Since Planet Earth II and Britain’s awakening to the issue of plastic pollution, there has been a string of books on cutting out plastic – How to give up plastic, No more plastic, Turning the tide on plastic, etc. The focus of these books has been on the consumer, on what we can do to avoid single use plastic around the house.
Kate O’Neill, an environmental science professor at UC Berkeley, has started at the other end of the scale and deals with the global issues of waste. Globalization has given us international trade in goods and services, and its counterpart is an international trade in waste. This is usually invisible – for the end user, the beginning and end of our engagement with waste services is that we expect things to be taken away. A central aim of the book then, is to make waste visible again.
One thing that rapidly emerges is complexity, and that’s largely because waste itself is so varied. To use the example O’Neill cites, waste includes a dab of leftover mustard on the side of a plate, but also a decommissioned nuclear power station. Each form of waste needs a different approach. Food waste, for example, is highly suited to very local processing and circular economy approaches. (I have one of the tightest loops possible in my own household: raised beds – kitchen – wormery – raised beds.) Discarded electronics need more complicated processing and that will happen where there is a ready end user for the extracted resources.
That’s another thing that the book makes visible: markets. For the most part, waste isn’t ‘dumped’ on other countries. It is bought by the ton by brokers who have a use for it. Countries that manufacture and export plastic goods can make use of recycled plastics, or that certainly used to be the case with China. Old electronics are processed where there are repair networks or where resource recovery is economical. There are abuses and injustices of course, but it is not a simple flow of the North’s garbage to the global South.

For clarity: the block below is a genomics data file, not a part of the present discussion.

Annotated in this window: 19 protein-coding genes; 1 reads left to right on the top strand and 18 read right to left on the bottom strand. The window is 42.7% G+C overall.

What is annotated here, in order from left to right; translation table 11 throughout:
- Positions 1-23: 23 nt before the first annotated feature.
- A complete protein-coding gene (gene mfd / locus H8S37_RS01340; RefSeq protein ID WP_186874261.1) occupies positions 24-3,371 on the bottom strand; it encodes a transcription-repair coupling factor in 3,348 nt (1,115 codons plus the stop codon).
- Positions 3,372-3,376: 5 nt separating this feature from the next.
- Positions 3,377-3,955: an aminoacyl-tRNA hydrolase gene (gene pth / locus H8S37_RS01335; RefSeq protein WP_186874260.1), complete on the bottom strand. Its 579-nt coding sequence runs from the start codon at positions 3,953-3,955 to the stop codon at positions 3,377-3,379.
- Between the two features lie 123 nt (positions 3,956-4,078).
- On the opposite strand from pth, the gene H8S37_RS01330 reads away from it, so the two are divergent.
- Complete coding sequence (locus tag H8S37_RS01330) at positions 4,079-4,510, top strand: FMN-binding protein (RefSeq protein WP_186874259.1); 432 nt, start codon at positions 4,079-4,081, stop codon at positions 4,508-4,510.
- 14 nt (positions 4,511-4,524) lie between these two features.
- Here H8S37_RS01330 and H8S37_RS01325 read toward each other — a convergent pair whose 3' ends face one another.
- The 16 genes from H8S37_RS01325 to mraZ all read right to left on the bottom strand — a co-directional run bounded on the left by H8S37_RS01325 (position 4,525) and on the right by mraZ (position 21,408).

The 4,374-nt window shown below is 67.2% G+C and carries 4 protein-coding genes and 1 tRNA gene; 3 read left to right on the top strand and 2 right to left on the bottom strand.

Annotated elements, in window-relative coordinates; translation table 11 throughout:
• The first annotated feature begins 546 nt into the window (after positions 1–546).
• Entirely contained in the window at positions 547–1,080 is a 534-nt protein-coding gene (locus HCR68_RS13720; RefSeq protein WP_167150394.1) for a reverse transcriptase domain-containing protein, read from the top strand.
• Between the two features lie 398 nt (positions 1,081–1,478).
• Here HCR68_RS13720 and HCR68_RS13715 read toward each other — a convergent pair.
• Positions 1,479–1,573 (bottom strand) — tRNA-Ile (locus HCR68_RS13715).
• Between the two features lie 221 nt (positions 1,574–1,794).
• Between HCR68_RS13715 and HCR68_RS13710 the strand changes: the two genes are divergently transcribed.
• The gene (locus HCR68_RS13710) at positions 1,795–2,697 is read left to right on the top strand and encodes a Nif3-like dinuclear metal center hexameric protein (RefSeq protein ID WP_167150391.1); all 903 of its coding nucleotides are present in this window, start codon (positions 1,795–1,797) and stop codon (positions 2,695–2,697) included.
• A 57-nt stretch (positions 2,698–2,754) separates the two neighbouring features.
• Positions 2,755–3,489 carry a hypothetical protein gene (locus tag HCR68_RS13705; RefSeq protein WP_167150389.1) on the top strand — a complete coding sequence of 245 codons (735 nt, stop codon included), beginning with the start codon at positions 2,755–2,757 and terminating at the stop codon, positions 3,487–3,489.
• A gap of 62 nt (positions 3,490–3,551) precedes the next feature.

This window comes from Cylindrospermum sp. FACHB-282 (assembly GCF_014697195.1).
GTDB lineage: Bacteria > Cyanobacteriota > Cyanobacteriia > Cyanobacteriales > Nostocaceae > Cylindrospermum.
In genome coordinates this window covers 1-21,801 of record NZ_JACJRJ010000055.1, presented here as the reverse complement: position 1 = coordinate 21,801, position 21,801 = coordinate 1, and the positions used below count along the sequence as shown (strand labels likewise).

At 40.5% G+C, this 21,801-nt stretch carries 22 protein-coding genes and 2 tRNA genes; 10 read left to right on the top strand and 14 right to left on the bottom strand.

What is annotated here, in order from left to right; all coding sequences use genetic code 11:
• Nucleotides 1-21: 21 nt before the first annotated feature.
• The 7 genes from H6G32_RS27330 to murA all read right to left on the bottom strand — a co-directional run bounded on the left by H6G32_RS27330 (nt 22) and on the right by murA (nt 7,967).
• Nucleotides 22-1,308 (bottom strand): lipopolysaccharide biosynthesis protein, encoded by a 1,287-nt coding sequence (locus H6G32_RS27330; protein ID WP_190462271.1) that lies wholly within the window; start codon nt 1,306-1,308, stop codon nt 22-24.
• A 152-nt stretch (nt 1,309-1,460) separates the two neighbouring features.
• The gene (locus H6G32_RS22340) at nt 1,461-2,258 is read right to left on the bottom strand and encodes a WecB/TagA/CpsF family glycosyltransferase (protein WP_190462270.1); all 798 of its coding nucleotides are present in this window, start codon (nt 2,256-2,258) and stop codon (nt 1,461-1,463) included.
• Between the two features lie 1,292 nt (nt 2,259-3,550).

Waste picks through these questions with a series of chapters looking at discarded electronics, food waste and plastic scrap. It also looks at waste as a livelihood, and the sections on how waste is processed informally in developing countries are particularly useful – well established informal waste processing can deliver higher recycling rates than many advanced industrial societies achieve. There are real opportunities to make them safer while preserving jobs and small businesses, something Tearfund have done some good work on in their reports on circular economies in the developing world.
The book isn’t comprehensive. I’d have liked to see more on how prices of raw materials affect prices for scrap. Falling gas prices have played a significant role in our current plastics crisis, for example. I’d like to know more about waste smuggling and black market handling of waste, though obviously this is notoriously difficult to trace. As a recent local example, Milton Keynes council have been trying to establish how their recycling was found by the BBC in a field in Malaysia. There are markets for recyclate, but they are clearly failing.
In this aspect the book is a victim of timing, as it was written right in the middle of China’s Operation National Sword, which has shaken the global recycling industry to its core. I imagine this was both an exciting opportunity and a major headache for the author. We don’t yet know the medium to long term consequences of China’s decision to close its doors to waste imports, and it means that certain sections of the book feel almost provisional.
Still, behind that unassuming cover and one-word title is a very readable and useful introduction to waste as a problem and as a resource. It tidies up some lazy assumptions about how waste is moved and processed in a global economy, sketches out an industry that is largely invisible, and serves as a great primer on global waste.